BOSTON (CBS) — A group of Massachusetts colleges and universities have submitted their recommendations for getting back to a “new normal” to Gov. Charlie Baker’s reopening advisory board. The proposal lays out steps to “carefully repopulate” campuses using a four-phased approach to reopening.
The framework starts with getting research labs up and running again, followed by a “cautious” pilot program over the summer where small groups of students come back to campus for limited programming.
That leads to a Phase 3 plan to “carefully repopulate” residence halls, dining halls and classrooms. It may involve students wearing masks outside of their bedrooms or grouping students into “family-like households” with those they share courses with in order to minimize contacts.
“I hope that we go in the fall in person on campus,” said Payton Ahola, a student from Sherborn starting as a freshman at Williams College this fall. “Even if we have to take a bunch of precautions.”
Classrooms would be reorganized to accommodate physical distancing, and dining halls could be subject to restrictions just like restaurants will be when they reopen.
Phase 3 will require “testing, tracing and isolation protocols in place.”
“Access to testing across higher education is critical to repopulation of campuses,” the plan states. “The expectation is that large numbers of tests will be needed for the higher education community.”
The group says a “new normal” will be achieved only when there is “public confidence that the crisis is over,” a vaccine or treatment is available or “herd immunity” is achieved.
“I was really excited about all the football games, getting to know people in my dorm and other classes,” said Sydney Rosenthal from Natick, who is set to start at UMass Amherst. She said she’d be willing to wear a mask, get her meals to-go, and do whatever it takes. “As long as I could get to have as much of a normal experience as I could, I would be willing to make accommodations like that,” she said.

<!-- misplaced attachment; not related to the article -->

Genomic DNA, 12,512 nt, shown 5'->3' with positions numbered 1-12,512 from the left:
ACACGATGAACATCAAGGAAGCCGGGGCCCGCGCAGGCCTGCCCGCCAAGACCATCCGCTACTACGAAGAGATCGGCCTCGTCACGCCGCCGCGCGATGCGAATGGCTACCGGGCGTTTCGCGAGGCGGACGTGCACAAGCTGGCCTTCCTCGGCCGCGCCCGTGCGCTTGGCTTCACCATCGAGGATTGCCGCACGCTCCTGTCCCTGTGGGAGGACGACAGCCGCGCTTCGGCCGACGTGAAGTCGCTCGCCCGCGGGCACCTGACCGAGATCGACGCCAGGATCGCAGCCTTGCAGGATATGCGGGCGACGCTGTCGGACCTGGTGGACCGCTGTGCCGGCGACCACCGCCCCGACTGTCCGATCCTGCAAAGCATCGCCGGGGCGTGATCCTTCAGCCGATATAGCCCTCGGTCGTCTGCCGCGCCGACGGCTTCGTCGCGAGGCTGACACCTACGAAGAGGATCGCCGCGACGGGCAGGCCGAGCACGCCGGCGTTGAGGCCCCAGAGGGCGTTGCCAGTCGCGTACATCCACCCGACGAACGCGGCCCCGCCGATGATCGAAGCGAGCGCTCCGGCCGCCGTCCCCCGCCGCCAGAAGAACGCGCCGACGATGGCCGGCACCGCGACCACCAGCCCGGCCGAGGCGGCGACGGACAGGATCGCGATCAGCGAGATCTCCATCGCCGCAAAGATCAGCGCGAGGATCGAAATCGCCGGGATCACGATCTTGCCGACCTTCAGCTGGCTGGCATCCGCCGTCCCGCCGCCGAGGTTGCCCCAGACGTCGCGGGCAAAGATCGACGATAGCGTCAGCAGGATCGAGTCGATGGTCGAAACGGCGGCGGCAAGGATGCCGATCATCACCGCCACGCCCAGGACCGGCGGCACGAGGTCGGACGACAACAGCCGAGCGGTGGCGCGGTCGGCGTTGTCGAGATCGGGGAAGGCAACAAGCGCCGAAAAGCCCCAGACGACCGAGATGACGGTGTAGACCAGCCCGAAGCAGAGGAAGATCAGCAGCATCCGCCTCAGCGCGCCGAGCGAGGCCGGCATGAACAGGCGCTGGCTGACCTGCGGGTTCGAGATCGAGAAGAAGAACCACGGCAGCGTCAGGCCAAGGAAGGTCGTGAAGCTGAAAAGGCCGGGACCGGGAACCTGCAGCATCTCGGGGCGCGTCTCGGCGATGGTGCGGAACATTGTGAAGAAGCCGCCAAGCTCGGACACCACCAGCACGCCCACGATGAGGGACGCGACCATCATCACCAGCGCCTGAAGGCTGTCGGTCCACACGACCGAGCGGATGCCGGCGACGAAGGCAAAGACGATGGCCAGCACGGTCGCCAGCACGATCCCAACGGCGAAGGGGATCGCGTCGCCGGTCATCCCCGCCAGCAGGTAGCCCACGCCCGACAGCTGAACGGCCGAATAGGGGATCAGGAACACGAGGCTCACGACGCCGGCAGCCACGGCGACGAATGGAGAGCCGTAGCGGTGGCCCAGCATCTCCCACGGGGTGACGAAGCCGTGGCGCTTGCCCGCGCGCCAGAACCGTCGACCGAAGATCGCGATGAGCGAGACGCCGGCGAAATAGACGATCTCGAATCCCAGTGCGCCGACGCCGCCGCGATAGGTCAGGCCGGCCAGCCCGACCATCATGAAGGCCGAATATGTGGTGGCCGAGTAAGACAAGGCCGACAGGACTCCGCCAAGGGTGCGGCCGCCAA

WPI President Laurie Leshin is a member of Baker’s reopening advisory board. She said educators have done their best to transition to remote learning, but the in-person experience is crucial.
“There are certain types of hands-on learning experiences that are really needed in order to have a complete education,” she said. “College is not just about what goes on inside the classroom, it’s also about the relationships you make outside the classroom.”
The reopening plan does not list any specific dates for when students might be able to return to campus. It notes that most colleges don’t need to announce fall plans until July 1.
“The most important thing is our recommendation that each campus needs to make a campus-specific reopening plan in alignment with these phases,” Leshin said. “Just because you can open, doesn’t mean you should.”
The group says that at a minimum, each college and university should have a plan to return to campus safely and monitor health conditions of students and faculty. There should also be a plan for containment if coronavirus is detected on campus and a plan for scaling back operations if needed.